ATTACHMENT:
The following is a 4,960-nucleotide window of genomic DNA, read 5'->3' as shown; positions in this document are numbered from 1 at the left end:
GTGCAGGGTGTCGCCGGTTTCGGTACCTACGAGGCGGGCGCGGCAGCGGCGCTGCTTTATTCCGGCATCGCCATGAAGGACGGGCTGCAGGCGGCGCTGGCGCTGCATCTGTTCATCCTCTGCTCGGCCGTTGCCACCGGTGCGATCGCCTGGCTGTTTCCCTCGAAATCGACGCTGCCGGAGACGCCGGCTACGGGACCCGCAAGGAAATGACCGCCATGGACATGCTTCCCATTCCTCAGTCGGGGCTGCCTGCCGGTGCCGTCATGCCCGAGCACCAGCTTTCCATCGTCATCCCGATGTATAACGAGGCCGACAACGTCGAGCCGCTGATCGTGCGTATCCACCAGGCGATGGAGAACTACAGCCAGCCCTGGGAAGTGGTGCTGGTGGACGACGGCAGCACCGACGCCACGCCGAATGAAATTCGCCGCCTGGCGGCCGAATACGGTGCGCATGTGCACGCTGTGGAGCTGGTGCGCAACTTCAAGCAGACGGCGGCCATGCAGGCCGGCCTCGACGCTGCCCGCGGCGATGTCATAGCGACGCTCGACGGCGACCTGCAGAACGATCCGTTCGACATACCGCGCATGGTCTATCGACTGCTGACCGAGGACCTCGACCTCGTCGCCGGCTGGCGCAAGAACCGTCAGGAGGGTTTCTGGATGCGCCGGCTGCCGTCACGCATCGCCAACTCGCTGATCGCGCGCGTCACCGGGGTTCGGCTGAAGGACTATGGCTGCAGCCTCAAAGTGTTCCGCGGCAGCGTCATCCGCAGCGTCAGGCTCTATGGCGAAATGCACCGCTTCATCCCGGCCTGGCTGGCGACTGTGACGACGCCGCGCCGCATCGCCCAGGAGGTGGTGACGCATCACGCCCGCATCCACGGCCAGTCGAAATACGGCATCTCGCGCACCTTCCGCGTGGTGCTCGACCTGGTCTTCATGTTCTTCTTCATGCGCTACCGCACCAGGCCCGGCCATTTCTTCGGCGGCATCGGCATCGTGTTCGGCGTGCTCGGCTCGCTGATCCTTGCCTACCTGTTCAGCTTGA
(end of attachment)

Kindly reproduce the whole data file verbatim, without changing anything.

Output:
The following is a 4,960-nucleotide window of genomic DNA, read 5'->3' as shown; positions in this document are numbered from 1 at the left end:
GTGCAGGGTGTCGCCGGTTTCGGTACCTACGAGGCGGGCGCGGCAGCGGCGCTGCTTTATTCCGGCATCGCCATGAAGGACGGGCTGCAGGCGGCGCTGGCGCTGCATCTGTTCATCCTCTGCTCGGCCGTTGCCACCGGTGCGATCGCCTGGCTGTTTCCCTCGAAATCGACGCTGCCGGAGACGCCGGCTACGGGACCCGCAAGGAAATGACCGCCATGGACATGCTTCCCATTCCTCAGTCGGGGCTGCCTGCCGGTGCCGTCATGCCCGAGCACCAGCTTTCCATCGTCATCCCGATGTATAACGAGGCCGACAACGTCGAGCCGCTGATCGTGCGTATCCACCAGGCGATGGAGAACTACAGCCAGCCCTGGGAAGTGGTGCTGGTGGACGACGGCAGCACCGACGCCACGCCGAATGAAATTCGCCGCCTGGCGGCCGAATACGGTGCGCATGTGCACGCTGTGGAGCTGGTGCGCAACTTCAAGCAGACGGCGGCCATGCAGGCCGGCCTCGACGCTGCCCGCGGCGATGTCATAGCGACGCTCGACGGCGACCTGCAGAACGATCCGTTCGACATACCGCGCATGGTCTATCGACTGCTGACCGAGGACCTCGACCTCGTCGCCGGCTGGCGCAAGAACCGTCAGGAGGGTTTCTGGATGCGCCGGCTGCCGTCACGCATCGCCAACTCGCTGATCGCGCGCGTCACCGGGGTTCGGCTGAAGGACTATGGCTGCAGCCTCAAAGTGTTCCGCGGCAGCGTCATCCGCAGCGTCAGGCTCTATGGCGAAATGCACCGCTTCATCCCGGCCTGGCTGGCGACTGTGACGACGCCGCGCCGCATCGCCCAGGAGGTGGTGACGCATCACGCCCGCATCCACGGCCAGTCGAAATACGGCATCTCGCGCACCTTCCGCGTGGTGCTCGACCTGGTCTTCATGTTCTTCTTCATGCGCTACCGCACCAGGCCCGGCCATTTCTTCGGCGGCATCGGCATCGTGTTCGGCGTGCTCGGCTCGCTGATCCTTGCCTACCTGTTCAGCTTGA